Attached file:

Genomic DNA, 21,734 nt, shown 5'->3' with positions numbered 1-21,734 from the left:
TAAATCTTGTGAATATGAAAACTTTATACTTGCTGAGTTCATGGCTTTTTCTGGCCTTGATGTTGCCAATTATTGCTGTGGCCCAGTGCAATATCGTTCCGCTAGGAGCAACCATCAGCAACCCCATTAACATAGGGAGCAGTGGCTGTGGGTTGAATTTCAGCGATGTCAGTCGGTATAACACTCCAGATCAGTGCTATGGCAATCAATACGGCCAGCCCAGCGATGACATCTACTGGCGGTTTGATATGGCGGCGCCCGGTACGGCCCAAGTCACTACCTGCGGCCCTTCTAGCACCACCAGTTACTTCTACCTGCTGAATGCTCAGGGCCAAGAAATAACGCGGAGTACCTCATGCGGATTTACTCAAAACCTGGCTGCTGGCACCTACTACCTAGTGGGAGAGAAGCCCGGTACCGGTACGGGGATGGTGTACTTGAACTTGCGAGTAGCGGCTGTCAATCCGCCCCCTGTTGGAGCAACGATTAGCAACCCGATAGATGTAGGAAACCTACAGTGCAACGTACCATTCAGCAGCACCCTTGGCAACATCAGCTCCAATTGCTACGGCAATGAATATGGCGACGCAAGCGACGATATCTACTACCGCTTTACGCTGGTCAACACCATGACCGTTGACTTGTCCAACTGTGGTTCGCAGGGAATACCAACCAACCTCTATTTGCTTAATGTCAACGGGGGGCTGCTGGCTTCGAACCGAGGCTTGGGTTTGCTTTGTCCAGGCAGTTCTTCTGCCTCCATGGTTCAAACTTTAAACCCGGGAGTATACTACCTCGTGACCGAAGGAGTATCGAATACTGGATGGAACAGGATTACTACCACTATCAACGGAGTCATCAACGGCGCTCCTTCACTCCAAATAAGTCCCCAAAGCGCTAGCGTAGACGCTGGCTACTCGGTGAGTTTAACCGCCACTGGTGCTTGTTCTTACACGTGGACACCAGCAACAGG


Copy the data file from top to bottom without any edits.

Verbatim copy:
Genomic DNA, 21,734 nt, shown 5'->3' with positions numbered 1-21,734 from the left:
TAAATCTTGTGAATATGAAAACTTTATACTTGCTGAGTTCATGGCTTTTTCTGGCCTTGATGTTGCCAATTATTGCTGTGGCCCAGTGCAATATCGTTCCGCTAGGAGCAACCATCAGCAACCCCATTAACATAGGGAGCAGTGGCTGTGGGTTGAATTTCAGCGATGTCAGTCGGTATAACACTCCAGATCAGTGCTATGGCAATCAATACGGCCAGCCCAGCGATGACATCTACTGGCGGTTTGATATGGCGGCGCCCGGTACGGCCCAAGTCACTACCTGCGGCCCTTCTAGCACCACCAGTTACTTCTACCTGCTGAATGCTCAGGGCCAAGAAATAACGCGGAGTACCTCATGCGGATTTACTCAAAACCTGGCTGCTGGCACCTACTACCTAGTGGGAGAGAAGCCCGGTACCGGTACGGGGATGGTGTACTTGAACTTGCGAGTAGCGGCTGTCAATCCGCCCCCTGTTGGAGCAACGATTAGCAACCCGATAGATGTAGGAAACCTACAGTGCAACGTACCATTCAGCAGCACCCTTGGCAACATCAGCTCCAATTGCTACGGCAATGAATATGGCGACGCAAGCGACGATATCTACTACCGCTTTACGCTGGTCAACACCATGACCGTTGACTTGTCCAACTGTGGTTCGCAGGGAATACCAACCAACCTCTATTTGCTTAATGTCAACGGGGGGCTGCTGGCTTCGAACCGAGGCTTGGGTTTGCTTTGTCCAGGCAGTTCTTCTGCCTCCATGGTTCAAACTTTAAACCCGGGAGTATACTACCTCGTGACCGAAGGAGTATCGAATACTGGATGGAACAGGATTACTACCACTATCAACGGAGTCATCAACGGCGCTCCTTCACTCCAAATAAGTCCCCAAAGCGCTAGCGTAGACGCTGGCTACTCGGTGAGTTTAACCGCCACTGGTGCTTGTTCTTACACGTGGACACCAGCAACAGG